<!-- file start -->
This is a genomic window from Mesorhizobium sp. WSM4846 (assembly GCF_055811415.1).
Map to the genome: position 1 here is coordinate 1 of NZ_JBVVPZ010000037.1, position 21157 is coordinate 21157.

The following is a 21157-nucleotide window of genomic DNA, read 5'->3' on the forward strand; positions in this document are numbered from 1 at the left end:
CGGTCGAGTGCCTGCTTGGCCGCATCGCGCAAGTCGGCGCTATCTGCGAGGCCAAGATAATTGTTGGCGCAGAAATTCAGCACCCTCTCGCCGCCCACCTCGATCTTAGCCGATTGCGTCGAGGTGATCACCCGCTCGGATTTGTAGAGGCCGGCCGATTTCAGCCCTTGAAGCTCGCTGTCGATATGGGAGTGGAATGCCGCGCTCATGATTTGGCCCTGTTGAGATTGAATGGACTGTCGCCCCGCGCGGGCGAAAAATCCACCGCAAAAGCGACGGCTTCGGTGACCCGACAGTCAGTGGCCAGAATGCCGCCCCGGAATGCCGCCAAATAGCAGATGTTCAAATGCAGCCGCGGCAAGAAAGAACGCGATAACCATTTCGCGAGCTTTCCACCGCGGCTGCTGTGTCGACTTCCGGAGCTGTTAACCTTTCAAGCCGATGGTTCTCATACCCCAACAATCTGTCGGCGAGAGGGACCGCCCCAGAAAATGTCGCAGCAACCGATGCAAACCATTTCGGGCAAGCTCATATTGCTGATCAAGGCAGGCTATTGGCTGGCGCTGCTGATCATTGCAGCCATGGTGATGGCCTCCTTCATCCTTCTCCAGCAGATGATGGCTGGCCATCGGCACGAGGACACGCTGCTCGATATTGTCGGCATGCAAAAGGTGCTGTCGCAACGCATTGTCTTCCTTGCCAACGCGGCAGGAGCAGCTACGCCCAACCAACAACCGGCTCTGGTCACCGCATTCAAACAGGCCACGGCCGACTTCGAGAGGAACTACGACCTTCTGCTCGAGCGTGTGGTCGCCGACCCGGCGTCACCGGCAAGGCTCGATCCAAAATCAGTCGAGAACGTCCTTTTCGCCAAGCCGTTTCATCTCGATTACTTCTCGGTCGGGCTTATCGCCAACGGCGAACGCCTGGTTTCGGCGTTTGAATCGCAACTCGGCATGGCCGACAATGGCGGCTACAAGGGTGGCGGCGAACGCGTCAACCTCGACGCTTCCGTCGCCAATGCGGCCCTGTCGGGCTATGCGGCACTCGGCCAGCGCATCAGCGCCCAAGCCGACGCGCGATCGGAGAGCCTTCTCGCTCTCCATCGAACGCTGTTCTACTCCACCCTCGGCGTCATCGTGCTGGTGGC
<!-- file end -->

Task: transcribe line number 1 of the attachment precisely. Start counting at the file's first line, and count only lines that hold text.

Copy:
This is a genomic window from Mesorhizobium sp. WSM4846 (assembly GCF_055811415.1).